BlogHow To Embrace Your Embarrassing Language Mistakes

How To Embrace Your Embarrassing Language Mistakes

Written by E-QIP on October 17, 2019

The research is clear: the best way to master a language is to engage with other speakers—the more proficient, the better.

When you’re first starting out, however, chatting with someone who knows the ins and outs of your target language might feel like the last thing you want to do. Who wouldn’t be a little apprehensive about trying to speak with someone who’ll be fully attuned to all of your mistakes? Isn’t it better to master the basics from the comfort of your own home before having to test it out on other humans?

Well, no—not if fluent communication is your goal. Forcing yourself to engage with native speakers is like tearing off a bandaid; the faster you get it over with, the less it will hurt.

The most successful language students are often those that are willing to not only tolerate but fully embrace embarrassment. If the thought of making a language blunder fills you with shame, here are four things to keep in mind to help you persevere.

People probably aren’t judging you as much as you think

Imagine striking up a conversation with someone who’s learning your native language. His speech is a bit slow and peppered with words borrowed from his mother tongue, and he asks you to repeat yourself a few times. But he powers through, even after you offer to revert to a language he knows better. Would you react negatively? Would you internally criticize or deride him? Or laugh about him when he was out of earshot?

If you answered yes to any of those questions, you’re… well, you’re probably a bit of a jerk, but you’re also (in our experience) in the minority. If you’re thrilled to hear someone practicing your native language, you can bet that the people you’re practicing your target language with probably feel the same way.

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You’re not the first person to make (hilarious) mistakes

Every language student has at least one language mishap horror story: unwittingly making a pass at your teacher, accidentally unleashing a stream of vulgar language on your host family, referencing your own bathroom habits in the middle of an otherwise innocuous conversation… and in these situations, all you can really do is laugh (and file the story away in your mind to bring up later at dinner parties). If your past errors still make you blush, take comfort in knowing that at least your malapropism didn’t end up on a billboard.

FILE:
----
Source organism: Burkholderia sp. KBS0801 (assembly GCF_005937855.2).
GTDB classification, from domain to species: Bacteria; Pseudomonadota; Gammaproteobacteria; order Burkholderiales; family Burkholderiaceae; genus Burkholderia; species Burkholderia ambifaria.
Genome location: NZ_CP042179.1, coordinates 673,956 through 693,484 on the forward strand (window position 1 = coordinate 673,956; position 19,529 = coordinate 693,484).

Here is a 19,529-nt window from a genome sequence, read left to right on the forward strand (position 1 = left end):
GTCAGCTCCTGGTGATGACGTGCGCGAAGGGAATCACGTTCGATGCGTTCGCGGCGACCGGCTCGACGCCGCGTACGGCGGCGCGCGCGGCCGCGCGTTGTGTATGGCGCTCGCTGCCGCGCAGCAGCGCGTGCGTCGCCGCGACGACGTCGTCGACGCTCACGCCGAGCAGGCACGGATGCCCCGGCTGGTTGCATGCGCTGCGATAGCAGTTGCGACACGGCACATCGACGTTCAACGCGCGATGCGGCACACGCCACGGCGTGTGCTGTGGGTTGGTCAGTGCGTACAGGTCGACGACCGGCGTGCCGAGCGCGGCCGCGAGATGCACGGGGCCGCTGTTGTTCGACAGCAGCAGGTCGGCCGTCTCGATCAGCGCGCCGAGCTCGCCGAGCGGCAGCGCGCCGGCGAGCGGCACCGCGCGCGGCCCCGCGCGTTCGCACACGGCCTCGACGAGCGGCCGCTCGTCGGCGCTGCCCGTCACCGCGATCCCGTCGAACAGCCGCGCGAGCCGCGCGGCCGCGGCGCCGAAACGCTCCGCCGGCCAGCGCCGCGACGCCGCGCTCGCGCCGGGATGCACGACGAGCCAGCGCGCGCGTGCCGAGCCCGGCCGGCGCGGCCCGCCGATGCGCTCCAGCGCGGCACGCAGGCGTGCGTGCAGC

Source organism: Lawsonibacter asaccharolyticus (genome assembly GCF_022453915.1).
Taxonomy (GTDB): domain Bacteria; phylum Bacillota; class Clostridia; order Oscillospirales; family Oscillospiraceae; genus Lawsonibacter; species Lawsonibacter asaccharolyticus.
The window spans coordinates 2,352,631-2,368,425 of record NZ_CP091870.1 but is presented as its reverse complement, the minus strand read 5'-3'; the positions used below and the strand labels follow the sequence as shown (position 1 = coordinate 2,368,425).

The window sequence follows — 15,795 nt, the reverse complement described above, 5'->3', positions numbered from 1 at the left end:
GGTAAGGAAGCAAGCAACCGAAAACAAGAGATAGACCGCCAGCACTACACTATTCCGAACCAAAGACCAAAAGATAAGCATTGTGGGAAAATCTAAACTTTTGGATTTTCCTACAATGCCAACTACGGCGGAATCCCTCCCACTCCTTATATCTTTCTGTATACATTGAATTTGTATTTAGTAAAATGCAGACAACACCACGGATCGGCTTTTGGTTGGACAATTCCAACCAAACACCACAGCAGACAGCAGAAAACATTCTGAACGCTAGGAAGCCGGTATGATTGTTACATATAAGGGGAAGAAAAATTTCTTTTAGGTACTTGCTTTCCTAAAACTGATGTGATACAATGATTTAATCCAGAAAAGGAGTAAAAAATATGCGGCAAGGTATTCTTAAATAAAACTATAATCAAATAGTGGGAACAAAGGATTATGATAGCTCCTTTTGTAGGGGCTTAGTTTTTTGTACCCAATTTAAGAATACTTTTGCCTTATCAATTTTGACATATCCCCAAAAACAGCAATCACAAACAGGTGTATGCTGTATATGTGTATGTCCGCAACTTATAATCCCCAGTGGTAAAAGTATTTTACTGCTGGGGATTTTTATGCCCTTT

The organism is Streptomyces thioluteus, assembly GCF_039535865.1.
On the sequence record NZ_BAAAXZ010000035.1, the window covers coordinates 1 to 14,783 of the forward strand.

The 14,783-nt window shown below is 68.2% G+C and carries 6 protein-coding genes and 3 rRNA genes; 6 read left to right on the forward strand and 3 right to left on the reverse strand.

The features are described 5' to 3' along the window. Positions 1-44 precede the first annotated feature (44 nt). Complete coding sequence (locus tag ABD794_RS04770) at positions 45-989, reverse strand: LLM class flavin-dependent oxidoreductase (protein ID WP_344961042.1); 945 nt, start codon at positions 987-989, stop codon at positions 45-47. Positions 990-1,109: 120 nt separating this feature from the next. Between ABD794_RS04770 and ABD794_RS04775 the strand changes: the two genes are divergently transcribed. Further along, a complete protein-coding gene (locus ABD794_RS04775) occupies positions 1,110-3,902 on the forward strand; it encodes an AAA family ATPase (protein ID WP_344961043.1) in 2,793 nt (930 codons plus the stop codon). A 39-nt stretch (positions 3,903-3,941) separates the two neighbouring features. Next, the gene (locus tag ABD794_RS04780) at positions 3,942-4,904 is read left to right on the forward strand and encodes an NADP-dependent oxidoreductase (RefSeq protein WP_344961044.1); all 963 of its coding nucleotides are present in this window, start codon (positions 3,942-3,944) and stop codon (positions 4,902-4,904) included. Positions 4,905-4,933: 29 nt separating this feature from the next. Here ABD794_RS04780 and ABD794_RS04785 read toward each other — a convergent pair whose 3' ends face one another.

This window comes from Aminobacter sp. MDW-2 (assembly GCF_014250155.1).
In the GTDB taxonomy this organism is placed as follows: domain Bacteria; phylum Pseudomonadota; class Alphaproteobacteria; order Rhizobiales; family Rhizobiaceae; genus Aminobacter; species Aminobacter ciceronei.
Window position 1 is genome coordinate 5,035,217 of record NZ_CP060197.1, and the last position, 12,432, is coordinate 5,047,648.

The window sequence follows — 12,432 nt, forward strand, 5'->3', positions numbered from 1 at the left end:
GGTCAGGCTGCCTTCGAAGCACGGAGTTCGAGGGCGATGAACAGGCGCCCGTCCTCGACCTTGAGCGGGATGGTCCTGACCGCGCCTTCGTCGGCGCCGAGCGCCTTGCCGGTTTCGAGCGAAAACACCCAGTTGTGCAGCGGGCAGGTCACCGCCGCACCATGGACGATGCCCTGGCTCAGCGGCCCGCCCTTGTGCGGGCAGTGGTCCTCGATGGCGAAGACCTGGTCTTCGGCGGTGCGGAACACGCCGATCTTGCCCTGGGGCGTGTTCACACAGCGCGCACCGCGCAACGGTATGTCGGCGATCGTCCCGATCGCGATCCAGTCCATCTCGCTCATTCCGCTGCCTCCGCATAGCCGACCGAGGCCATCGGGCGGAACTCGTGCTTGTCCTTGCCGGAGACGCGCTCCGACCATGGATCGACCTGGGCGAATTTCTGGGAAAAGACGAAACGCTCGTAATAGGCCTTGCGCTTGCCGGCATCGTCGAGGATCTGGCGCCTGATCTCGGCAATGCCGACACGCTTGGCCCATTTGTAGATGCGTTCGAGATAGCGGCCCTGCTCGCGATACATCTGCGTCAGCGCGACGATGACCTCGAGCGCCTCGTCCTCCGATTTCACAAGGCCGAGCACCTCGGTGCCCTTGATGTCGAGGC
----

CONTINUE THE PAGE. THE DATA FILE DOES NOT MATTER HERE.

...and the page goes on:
Your teachers haven’t just heard it all before—they’ve likely done it themselves

Many of your teachers will have undertaken their own language studies at some point, and unless they were lucky enough to grow up in multilingual households, chances are they’ve struggled with the same misgivings that you’re feeling now. Everybody has to start somewhere, and for all you know, the teacher who corrected your grammar this morning is spending her afternoon struggling through basic phrases in a foreign tongue (and admires you for doing the same).

Even if your teachers haven’t experienced the particular fear that accompanies practicing a new language as an adult, they’ve made the same kind of errors back in the day when they were mastering their own native languages(s)—the same way that all children do. We could all learn something from the way that children develop language—boldly and without giving a second thought to the mistakes that come tumbling out of their mouths. Children eventually master their mother tongue through necessity-driven practice. By putting yourself into situations where you’re forced to communicate, you can do the same.

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Think of corrections as a free lesson

The worst thing that can happen after you’ve made a mistake in front of native speakers isn’t that someone will point it out—it’s that they won’t. People spend thousands of dollars on lessons and travel halfway around the world to have their language mistakes corrected, so take advantage of all the free corrections you can get—and make sure you repay the favour whenever you encounter students of your own native tongue!

Your language can only improve from here, and with enough trial and error, you might soon be the one correcting others’ mistakes in your target language.

How do you conquer your language practice embarrassment? We’d love to hear your tips and tricks!

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